Byblos, also known as “Jbeil” in Arabic, is a Phoenician city that has been designated as a UNESCO World Heritage Site. A medieval castle and a Roman amphitheater are among the tourist attractions, as are many coastal cafés and restaurants offering fresh seafood.

Anjar is a city in the Beqaa Valley with a variety of local eateries serving traditional Lebanese cuisine. The remains of an 8th-century Umayyad city may be found in the city.

How To Travel To Lebanon

By plane BEY (Beirut International Airport) lies 5 kilometers (3 miles) south of the city center.Middle East Airlines services daily to Abidjan, Abu Dhabi, Accra, Amman, Athens, Cairo, Cologne, Copenhagen, Dammam, Doha, Dubai, Frankfurt, Geneva, Istanbul-Atatürk, Jeddah, Kano, Kuwait, Lagos, Larnaca, London-Heathrow, Milan-Malpensa, Nice, Paris-Charles de Gaulle, Riyadh and Rome-Fiumicino, Warsaw-Okęcie. Turkish...

How To Travel Around Lebanon

Lebanon is a small nation with a journey from north to south taking less than three hours. Service taxis, buses, and cars are the most common modes of transportation. By taxi The bulk of passengers rely on service cabs to move around. "Service" taxis run on fixed routes between towns and...

Visa & Passport Requirements for Lebanon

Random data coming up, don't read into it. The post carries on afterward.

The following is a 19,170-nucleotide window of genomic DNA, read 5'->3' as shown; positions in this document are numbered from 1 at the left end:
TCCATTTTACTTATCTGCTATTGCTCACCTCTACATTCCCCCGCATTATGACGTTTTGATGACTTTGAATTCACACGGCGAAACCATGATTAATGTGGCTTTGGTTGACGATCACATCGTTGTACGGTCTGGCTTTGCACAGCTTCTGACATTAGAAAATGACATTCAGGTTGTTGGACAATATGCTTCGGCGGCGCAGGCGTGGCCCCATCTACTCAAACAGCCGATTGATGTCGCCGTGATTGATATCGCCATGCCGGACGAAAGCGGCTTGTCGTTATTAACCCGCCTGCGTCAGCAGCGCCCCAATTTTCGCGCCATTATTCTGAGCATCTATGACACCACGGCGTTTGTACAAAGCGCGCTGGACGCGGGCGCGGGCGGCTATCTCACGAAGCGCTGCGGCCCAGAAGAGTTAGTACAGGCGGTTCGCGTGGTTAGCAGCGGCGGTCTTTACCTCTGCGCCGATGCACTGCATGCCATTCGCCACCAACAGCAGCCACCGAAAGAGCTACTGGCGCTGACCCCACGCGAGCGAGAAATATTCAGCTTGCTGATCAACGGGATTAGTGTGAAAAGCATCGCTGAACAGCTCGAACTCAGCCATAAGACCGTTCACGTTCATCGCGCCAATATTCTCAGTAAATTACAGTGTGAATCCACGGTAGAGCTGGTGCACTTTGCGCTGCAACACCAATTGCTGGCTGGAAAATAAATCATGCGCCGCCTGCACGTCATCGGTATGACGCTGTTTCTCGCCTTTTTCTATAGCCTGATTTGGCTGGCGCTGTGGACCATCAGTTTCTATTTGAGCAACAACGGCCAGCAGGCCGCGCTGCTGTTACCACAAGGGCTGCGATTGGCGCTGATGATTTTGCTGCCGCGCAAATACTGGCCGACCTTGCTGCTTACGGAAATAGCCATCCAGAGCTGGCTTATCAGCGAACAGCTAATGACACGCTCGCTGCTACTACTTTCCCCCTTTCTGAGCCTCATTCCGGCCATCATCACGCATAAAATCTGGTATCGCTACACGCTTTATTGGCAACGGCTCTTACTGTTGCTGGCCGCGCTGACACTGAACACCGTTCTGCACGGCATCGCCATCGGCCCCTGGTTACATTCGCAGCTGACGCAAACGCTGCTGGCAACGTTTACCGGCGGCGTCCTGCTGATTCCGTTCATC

Visa restrictionsDue to tensions in the Arab-Israeli conflict, residents of Israel and visitors with any proof of visiting Israel will be denied entrance: Israeli entry stamps, departure stamps from Jordanian or Egyptian land borders to Israel, any goods with Hebrew labeling, and so on. Turkish citizens are granted a free...

Destinations in Lebanon

Cities in Lebanon Beirut - the capital and largest cityBaalbek - a Phoenician and Roman archaeological siteByblos (Joubeil) - another city with plenty of remains, castles and museumsJezzine - main summer resort and tourist destination of South LebanonJounieh - known for its seaside resorts and nightclubsSidon (Saida) - plenty of...

Things To Do in Lebanon

Night-Life The people of Lebanon have had to adjust to the political unrest. Lebanon is without a doubt the Middle East's party capital. There are several different nightlife districts in Beirut, such as the Gemmayze district, which is mainly full of bars and restaurants, or Monot Street, which has nightclubs...

Food & Drinks in Lebanon

Food in Lebanon Lebanon's food is excellent, with vegetarian meals like tabouleh, fattoush, and waraq ainab, as well as delectable dips like hommos and moutabal. Lebanese barbeque, such as shish tawouq (barbecued chicken) - typically eaten with garlic, lahm mashwiye (barbecued beef), and kafta, are must-haves (barbequed seasoned minced meat). Depending on...